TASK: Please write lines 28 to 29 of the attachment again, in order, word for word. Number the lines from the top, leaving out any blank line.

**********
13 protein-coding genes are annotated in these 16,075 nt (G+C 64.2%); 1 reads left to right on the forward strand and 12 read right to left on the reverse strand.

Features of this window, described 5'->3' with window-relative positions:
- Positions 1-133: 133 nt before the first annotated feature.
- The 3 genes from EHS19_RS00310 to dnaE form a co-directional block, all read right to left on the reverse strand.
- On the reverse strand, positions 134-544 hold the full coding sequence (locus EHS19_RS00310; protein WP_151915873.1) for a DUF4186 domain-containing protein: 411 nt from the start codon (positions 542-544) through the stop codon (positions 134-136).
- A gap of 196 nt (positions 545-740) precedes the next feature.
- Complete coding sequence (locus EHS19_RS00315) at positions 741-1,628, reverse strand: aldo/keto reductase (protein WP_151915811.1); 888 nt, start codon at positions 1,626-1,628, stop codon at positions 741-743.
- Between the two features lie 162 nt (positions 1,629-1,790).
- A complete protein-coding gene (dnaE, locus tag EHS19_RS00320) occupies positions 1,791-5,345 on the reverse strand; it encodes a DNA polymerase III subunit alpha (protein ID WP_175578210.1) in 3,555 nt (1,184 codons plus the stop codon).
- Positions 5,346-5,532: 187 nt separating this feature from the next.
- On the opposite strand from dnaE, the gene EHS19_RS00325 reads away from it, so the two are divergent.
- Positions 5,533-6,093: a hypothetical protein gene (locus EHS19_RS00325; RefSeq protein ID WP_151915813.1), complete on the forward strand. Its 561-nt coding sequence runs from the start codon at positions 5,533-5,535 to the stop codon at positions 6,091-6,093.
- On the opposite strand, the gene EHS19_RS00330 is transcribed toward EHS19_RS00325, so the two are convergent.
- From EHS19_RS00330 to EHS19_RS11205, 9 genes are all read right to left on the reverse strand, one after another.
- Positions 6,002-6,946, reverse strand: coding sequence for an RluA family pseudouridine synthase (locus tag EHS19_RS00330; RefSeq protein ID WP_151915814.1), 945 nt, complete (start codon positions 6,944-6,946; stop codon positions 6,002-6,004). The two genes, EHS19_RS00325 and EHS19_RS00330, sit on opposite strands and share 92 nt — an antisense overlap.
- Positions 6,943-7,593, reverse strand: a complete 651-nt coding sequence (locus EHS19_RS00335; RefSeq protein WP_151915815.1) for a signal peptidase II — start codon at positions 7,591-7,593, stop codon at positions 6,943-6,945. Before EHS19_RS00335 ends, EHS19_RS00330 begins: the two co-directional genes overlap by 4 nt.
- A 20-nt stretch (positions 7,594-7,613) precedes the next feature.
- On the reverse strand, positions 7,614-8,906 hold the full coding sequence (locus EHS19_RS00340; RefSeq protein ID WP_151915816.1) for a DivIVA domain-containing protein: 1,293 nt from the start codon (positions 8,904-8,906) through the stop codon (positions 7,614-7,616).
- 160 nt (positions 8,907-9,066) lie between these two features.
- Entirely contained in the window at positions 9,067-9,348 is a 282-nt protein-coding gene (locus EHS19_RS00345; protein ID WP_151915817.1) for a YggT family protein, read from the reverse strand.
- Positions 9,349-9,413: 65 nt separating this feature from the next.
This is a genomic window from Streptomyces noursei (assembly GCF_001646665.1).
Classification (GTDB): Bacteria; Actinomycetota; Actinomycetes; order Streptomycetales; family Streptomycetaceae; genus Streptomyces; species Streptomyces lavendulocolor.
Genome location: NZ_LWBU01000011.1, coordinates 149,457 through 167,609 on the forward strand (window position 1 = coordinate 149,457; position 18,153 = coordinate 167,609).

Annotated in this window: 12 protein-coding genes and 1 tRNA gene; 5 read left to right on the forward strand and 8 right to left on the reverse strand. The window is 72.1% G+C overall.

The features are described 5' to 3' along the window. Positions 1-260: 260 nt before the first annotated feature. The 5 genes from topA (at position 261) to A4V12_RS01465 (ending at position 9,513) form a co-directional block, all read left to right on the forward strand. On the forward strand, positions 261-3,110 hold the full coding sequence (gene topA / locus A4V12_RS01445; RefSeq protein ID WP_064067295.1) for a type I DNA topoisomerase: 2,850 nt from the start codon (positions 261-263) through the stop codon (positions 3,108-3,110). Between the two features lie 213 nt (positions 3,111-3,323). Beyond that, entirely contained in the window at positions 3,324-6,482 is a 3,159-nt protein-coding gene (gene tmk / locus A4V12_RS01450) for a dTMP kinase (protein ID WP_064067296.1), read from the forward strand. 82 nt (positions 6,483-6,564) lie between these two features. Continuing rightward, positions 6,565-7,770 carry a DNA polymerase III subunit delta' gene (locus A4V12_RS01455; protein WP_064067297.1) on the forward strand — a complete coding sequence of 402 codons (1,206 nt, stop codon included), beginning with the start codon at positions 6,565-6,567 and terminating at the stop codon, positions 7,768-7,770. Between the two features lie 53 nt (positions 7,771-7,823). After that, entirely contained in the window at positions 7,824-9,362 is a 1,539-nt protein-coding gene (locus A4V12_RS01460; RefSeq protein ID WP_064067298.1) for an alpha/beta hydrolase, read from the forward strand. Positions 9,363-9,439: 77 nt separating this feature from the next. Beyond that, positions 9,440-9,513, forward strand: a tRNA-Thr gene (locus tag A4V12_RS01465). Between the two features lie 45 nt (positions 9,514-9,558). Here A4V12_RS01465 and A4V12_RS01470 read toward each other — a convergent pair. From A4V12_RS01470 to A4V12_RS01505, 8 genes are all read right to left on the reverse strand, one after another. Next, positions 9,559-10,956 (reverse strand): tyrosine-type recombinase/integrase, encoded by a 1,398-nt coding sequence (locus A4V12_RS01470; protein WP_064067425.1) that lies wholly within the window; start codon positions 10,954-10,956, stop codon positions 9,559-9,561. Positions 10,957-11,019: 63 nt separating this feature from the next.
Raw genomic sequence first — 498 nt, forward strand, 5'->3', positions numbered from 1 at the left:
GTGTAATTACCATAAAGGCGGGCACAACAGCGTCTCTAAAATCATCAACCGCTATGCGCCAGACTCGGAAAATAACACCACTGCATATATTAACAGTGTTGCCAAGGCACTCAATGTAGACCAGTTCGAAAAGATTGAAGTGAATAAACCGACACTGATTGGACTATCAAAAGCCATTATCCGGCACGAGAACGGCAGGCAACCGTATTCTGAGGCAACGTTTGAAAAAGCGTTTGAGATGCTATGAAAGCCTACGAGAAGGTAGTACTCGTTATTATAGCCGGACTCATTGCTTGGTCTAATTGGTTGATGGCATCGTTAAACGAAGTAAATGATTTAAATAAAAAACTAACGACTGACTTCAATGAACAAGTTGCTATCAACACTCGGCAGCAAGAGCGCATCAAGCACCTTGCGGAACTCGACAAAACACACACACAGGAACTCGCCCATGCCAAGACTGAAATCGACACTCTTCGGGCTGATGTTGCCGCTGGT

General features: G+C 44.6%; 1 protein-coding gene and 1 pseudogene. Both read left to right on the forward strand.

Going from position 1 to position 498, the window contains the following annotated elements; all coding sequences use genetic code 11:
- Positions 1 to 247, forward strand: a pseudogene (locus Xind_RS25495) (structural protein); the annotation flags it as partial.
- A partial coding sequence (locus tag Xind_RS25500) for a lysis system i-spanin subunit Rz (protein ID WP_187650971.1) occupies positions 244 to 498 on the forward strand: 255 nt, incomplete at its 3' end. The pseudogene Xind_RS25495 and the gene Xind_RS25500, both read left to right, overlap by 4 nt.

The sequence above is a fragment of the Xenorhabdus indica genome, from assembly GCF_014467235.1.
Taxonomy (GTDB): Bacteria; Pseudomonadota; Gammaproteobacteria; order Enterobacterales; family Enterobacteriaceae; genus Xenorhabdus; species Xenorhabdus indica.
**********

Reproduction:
GTGTAATTACCATAAAGGCGGGCACAACAGCGTCTCTAAAATCATCAACCGCTATGCGCCAGACTCGGAAAATAACACCACTGCATATATTAACAGTGTTGCCAAGGCACTCAATGTAGACCAGTTCGAAAAGATTGAAGTGAATAAACCGACACTGATTGGACTATCAAAAGCCATTATCCGGCACGAGAACGGCAGGCAACCGTATTCTGAGGCAACGTTTGAAAAAGCGTTTGAGATGCTATGAAAGCCTACGAGAAGGTAGTACTCGTTATTATAGCCGGACTCATTGCTTGGTCTAATTGGTTGATGGCATCGTTAAACGAAGTAAATGATTTAAATAAAAAACTAACGACTGACTTCAATGAACAAGTTGCTATCAACACTCGGCAGCAAGAGCGCATCAAGCACCTTGCGGAACTCGACAAAACACACACACAGGAACTCGCCCATGCCAAGACTGAAATCGACACTCTTCGGGCTGATGTTGCCGCTGGT

General features: G+C 44.6%; 1 protein-coding gene and 1 pseudogene. Both read left to right on the forward strand.